Robert J. White
Although Apuleius's first name is unknown, it does appear in several manuscripts as Lucius, a praenomen derived no doubt from the name of the protagonist of his novel, the Metamorphoses. He was born of prosperous Roman parents in Madauros (now Mdaourouch in Algeria) in North Africa. His father was a duovir iuri dicundo, a title given to the two highest magistrates in the municipal towns. Apuleius received a superior education, first at Carthage and then at Athens, where he pursued his love of philosophy, and traveled throughout Greece, Asia Minor, the Aegean Islands, and to Rome. In 155-56, on his way to Alexandria in Egypt, he became ill and stopped at Oea (modern Tripoli in Libya). There he renewed his friendship with Sicinius Pontianus, his Athens schoolmate, who persuaded him to extend his visit in the family home. Apuleius eventually married Pontianus's widowed mother Pudentilla, seven years his senior. When Pontianus himself married and met with a sudden death, his father-in-law Herennius Rufus sought the support of Pontianus's younger brother, Pudens, to prevent Apuleius from acquiring the inheritance of his wife. Apuleius was accused of having won Pudentilla's affection through the use of love potions. The trial took place at Sabrata in 158-59, at a time when conviction of practicing magic was punishable by death. Apuleius defended himself and was acquitted. His speech in his own defense (Apologia, sometimes called De magia in the manuscripts) still survives. It is a bizarre but fascinating glimpse of both himself and the lives and preoccupations of superstitious provincials. He spent the last years of his life at Carthage, where he enjoyed great fame as a philosoper and orator. He was appointed chief priest of the province and was honored with public statues both in Carthage and Madauros. It is clear that Apuleius was still alive in the late 160s, but the date of his death is unknown.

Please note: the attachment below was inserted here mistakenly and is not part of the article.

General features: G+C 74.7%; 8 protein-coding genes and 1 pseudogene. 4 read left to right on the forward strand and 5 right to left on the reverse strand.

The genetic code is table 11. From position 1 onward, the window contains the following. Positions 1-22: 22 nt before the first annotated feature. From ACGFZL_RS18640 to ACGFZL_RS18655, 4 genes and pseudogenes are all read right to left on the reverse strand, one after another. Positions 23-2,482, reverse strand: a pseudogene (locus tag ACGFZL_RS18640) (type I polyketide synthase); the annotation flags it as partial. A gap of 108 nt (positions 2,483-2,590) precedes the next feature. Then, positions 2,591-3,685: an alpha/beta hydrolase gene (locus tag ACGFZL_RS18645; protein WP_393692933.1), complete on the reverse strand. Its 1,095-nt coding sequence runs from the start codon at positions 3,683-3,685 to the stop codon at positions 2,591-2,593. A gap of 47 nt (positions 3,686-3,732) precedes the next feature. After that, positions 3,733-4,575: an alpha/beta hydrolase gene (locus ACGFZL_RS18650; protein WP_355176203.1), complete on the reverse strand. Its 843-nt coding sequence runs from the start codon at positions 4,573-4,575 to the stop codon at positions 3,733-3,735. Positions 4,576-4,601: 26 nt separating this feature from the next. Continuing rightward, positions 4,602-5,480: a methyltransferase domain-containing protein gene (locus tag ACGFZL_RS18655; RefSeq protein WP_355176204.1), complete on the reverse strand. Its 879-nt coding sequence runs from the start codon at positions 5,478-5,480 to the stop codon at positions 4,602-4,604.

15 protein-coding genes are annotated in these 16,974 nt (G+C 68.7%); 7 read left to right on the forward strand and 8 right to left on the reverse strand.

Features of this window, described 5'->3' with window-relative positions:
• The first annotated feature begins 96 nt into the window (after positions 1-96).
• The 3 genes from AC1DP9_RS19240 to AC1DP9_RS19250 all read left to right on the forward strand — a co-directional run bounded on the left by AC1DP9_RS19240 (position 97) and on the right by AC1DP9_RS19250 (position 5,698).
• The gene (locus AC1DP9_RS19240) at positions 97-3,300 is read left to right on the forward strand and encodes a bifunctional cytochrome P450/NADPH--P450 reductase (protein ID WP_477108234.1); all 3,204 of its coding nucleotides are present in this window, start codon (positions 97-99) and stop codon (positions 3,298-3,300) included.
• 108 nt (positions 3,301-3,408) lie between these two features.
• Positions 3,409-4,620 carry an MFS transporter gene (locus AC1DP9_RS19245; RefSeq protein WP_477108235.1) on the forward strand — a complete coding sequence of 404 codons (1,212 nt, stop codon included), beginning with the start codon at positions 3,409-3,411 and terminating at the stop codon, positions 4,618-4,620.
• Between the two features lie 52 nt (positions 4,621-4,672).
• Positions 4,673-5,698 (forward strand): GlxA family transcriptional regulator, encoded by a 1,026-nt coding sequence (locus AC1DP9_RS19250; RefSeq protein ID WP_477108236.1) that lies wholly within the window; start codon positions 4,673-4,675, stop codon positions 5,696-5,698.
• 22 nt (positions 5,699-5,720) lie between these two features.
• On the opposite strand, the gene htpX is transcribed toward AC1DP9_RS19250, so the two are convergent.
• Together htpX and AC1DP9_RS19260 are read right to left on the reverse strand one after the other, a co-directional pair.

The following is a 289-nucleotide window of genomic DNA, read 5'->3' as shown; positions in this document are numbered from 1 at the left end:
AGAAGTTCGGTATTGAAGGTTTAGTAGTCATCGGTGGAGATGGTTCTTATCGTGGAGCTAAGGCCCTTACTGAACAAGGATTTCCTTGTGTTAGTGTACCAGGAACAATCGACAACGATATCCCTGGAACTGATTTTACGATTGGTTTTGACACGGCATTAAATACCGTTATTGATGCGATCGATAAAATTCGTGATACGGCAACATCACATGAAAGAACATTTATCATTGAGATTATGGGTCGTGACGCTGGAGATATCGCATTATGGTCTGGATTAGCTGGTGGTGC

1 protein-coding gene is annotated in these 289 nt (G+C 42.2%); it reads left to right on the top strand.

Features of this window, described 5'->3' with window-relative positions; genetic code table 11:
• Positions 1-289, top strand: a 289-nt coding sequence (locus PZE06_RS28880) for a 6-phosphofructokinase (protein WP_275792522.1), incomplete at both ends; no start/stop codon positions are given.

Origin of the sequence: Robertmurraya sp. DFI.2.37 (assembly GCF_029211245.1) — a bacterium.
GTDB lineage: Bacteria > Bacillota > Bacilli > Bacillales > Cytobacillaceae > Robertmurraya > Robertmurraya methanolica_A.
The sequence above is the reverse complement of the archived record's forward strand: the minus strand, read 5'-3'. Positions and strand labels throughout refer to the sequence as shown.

Six of his works survive: the Apologia; the Florida, an anthology of twenty-